Former Austrian chancellor Sebastian Kurz has been found guilty of perjury in a politically charged trial that has gripped Austria’s establishment for the last six months, Report informs via The Financial Times.

In a verdict delivered on Friday evening in Vienna, judge Michael Radasztics handed Kurz — a 37-year-old once hailed as the wunderkind of European conservative politics — an eight-month conditional sentence with a three-year probationary period attached.

Under Austrian law, the judgment will not have legal effect until Kurz’s avenues of appeal have been exhausted. The former Austrian leader said he had “wrongfully been found guilty” and that the trial had been brought about by “political opponents”. His lawyer said he would appeal against the verdict.

The case against Kurz, opened by Austrian prosecutors more than two years ago, centred on statements he had made in 2020 to a parliamentary investigative committee probing corruption in his government.

Kurz, then still chancellor, was accused of lying to the committee under oath after he told it he had not played a decisive role in appointing an ally to run Austria’s state holding company, ÖBAG.

Leaked messages from the phones of government officials later painted a different picture. Kurz was finally charged in August last year.

“The parliamentary investigatory committee serves to control those in power,” said senior public prosecutor Roland Koch in the prosecution’s concluding statement. “False statements to the committee are punishable. The higher-ranking the respondent, the greater the damage to democracy.”

Kurz’s former chief of staff Bernhard Bonelli was also found guilty.

Despite the technical nature of the case — criticised by many Kurz supporters as a pettifogging attempt to snare the former chancellor — the trial became a lightning rod for broader public disaffection with Austria’s turbulent recent political history and with Kurz’s legacy.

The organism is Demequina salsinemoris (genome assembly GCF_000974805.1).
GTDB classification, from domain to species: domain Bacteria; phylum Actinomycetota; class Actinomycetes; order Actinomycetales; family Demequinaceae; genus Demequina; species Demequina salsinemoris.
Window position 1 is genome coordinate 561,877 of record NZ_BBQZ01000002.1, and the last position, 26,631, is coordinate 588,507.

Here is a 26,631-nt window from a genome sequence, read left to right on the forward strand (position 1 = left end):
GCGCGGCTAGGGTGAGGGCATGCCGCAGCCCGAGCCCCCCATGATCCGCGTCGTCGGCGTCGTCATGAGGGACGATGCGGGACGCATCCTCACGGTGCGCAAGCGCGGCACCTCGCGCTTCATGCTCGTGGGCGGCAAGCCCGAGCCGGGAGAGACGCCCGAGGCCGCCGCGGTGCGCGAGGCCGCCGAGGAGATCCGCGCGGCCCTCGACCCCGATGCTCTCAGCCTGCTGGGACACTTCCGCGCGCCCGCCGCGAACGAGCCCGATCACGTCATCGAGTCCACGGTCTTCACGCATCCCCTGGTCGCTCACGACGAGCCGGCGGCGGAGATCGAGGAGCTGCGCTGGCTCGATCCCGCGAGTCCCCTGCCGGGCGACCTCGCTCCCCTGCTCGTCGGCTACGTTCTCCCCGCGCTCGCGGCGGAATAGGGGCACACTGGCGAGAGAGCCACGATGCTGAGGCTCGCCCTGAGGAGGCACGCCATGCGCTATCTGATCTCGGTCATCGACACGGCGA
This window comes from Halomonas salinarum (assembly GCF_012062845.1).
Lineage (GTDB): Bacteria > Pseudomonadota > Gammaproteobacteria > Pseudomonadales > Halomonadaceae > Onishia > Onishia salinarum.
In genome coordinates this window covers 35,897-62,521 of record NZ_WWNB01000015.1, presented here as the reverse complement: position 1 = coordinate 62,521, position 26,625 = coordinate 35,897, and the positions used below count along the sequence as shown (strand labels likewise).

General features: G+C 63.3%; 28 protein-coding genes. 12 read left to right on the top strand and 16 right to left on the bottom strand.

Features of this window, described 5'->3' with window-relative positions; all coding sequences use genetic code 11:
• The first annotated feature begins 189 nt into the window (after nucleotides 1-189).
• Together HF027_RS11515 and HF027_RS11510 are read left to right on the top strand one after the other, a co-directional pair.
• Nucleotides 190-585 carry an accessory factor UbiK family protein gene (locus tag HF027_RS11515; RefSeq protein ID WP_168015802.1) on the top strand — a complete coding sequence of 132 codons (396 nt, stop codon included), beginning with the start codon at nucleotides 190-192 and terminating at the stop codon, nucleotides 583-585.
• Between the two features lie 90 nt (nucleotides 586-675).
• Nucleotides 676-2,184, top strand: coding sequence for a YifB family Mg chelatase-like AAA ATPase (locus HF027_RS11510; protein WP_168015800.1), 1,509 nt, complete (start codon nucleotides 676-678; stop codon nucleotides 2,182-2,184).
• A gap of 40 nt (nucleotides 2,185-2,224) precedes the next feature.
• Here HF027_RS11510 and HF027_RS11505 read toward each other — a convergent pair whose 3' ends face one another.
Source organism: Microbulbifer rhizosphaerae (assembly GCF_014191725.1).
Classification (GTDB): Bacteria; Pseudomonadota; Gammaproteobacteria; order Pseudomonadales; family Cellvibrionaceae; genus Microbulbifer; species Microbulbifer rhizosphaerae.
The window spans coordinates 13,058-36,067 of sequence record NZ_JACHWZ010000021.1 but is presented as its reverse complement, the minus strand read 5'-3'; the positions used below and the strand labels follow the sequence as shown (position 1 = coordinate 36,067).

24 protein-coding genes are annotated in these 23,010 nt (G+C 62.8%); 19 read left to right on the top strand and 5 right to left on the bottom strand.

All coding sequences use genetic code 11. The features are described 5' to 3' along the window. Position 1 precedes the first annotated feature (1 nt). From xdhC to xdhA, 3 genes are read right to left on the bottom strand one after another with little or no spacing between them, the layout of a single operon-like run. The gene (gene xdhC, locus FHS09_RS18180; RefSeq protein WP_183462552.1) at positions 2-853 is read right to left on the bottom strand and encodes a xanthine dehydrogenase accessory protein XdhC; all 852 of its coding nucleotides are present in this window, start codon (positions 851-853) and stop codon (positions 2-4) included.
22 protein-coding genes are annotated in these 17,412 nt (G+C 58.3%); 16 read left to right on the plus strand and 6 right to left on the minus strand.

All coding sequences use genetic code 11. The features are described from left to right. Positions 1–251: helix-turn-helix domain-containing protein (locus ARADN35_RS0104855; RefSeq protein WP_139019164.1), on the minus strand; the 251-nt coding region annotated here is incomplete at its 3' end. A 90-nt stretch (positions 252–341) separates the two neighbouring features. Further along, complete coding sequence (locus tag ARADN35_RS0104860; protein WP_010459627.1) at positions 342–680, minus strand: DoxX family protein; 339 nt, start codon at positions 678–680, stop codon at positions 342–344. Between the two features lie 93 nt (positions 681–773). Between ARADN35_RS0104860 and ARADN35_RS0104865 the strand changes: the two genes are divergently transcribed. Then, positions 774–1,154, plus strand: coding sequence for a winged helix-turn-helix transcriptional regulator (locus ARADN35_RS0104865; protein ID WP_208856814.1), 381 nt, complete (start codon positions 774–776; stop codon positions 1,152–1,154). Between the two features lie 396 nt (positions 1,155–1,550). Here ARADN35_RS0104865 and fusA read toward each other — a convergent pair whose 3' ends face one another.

Twice chancellor of Austria — from December 2017 to May 2019 and from January 2020 to October 2021, with both administrations collapsing amid scandal — Kurz was once an unassailable force in Austrian politics, and for a time seen as the future face of rightwing politics in Europe.

For his supporters, his youth and dynamism breathed life into mainstream conservatism and defanged anti-establishment populism.

But his critics felt his manicured style masked widespread cronyism while his policies legitimised far-right narratives.

Austrian prosecutors are still pursuing multiple lines of enquiry as part of a broader probe into political graft in Austria, which began with the collapse of the first Kurz government.

Kurz is also a suspect in that inquiry, alongside several dozen other senior government officials and businessmen, although no charges against him have yet been brought.

The mounting scandal over the probe forced him from office a second and final time in 2021.

Since Kurz’s departure, the popularity of the conservative Peoples’ party (ÖVP) he once headed — which governs in coalition with the Greens — has dramatically waned.

Austria’s far-right Freedom party — led by Herbert Kickl, a sworn enemy of Kurz who served in his first government — now leads the polls.

The poor ratings of chancellor Karl Nehammer, Kurz’s successor and the current ÖVP chief, led some for a time to wonder whether Kurz might mount a comeback — a possibility his conviction has now almost certainly quashed.

His trial has caused a media sensation in Austria, not least because of the drama at its centre: one of Kurz’s closest allies, Thomas Schmid, the figure whom Kurz had appointed to run ÖBAG, provided the critical testimony against his former boss.